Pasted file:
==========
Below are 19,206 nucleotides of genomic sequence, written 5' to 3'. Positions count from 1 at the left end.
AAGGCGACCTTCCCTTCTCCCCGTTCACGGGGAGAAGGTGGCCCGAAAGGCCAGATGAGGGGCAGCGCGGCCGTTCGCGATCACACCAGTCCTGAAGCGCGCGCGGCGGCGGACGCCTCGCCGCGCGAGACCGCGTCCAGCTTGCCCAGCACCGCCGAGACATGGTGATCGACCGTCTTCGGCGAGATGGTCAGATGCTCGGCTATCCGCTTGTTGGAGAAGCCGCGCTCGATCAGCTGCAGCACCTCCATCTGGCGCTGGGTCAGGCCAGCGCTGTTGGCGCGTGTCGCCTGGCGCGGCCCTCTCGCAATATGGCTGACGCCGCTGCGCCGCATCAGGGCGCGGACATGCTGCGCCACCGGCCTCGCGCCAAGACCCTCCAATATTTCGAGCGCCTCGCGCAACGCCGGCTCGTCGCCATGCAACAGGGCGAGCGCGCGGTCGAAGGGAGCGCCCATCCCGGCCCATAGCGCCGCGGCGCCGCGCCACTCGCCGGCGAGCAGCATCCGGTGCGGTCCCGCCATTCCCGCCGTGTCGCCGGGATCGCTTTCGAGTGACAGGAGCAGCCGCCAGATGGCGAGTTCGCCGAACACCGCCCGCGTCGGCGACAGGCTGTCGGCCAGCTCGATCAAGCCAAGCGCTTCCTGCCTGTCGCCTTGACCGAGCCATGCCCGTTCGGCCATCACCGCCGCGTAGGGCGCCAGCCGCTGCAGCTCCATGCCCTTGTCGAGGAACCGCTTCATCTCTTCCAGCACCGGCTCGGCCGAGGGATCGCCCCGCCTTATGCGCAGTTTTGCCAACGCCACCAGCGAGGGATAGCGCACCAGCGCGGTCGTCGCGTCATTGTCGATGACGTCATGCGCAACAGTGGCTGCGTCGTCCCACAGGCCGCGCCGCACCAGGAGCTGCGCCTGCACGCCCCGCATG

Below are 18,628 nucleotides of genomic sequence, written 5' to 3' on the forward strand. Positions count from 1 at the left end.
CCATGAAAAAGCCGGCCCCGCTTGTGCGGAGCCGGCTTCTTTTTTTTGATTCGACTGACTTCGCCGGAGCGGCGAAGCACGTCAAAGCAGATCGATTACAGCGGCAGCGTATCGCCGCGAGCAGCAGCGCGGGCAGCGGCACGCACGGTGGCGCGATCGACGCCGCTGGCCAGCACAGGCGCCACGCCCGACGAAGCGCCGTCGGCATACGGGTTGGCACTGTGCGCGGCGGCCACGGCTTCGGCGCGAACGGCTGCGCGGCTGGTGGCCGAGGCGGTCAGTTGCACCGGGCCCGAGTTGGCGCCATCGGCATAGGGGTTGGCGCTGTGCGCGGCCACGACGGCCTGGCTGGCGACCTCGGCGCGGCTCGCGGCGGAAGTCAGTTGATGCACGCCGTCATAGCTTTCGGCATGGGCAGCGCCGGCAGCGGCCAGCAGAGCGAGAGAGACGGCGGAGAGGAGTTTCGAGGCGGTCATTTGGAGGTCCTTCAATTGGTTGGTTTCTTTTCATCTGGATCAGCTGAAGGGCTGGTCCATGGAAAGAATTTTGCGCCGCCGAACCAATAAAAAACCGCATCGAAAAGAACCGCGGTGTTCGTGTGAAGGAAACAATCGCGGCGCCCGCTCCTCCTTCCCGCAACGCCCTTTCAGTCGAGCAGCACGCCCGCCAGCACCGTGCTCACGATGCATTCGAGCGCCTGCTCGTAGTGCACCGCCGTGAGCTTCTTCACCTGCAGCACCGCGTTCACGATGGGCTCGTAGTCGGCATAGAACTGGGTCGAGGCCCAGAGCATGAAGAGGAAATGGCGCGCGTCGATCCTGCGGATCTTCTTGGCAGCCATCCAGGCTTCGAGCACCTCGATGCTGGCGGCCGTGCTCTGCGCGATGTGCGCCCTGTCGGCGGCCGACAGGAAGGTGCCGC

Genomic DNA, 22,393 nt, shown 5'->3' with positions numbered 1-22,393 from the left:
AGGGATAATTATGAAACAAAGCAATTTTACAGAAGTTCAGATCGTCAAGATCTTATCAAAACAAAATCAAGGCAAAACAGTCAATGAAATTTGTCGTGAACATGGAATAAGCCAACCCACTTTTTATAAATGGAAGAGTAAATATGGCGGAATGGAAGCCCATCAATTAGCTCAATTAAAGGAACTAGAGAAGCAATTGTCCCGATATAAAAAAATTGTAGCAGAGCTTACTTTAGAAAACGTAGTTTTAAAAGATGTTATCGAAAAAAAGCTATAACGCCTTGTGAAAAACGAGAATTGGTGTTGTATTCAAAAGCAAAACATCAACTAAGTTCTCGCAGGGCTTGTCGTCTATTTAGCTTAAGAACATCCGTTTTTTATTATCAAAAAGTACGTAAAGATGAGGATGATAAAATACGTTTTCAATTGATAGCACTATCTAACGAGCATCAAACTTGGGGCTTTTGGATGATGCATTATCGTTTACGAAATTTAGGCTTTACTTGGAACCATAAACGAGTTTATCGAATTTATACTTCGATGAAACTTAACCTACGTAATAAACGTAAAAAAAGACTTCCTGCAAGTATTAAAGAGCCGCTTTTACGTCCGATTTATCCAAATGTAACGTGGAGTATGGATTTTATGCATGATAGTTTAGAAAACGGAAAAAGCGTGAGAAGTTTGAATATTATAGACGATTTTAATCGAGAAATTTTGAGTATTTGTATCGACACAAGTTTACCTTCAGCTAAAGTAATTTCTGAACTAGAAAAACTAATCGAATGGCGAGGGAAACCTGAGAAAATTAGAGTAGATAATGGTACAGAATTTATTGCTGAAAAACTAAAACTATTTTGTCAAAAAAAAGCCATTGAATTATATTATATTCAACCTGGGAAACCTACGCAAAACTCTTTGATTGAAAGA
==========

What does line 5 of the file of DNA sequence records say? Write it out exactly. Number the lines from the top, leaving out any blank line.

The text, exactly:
Genomic DNA, 22,393 nt, shown 5'->3' with positions numbered 1-22,393 from the left: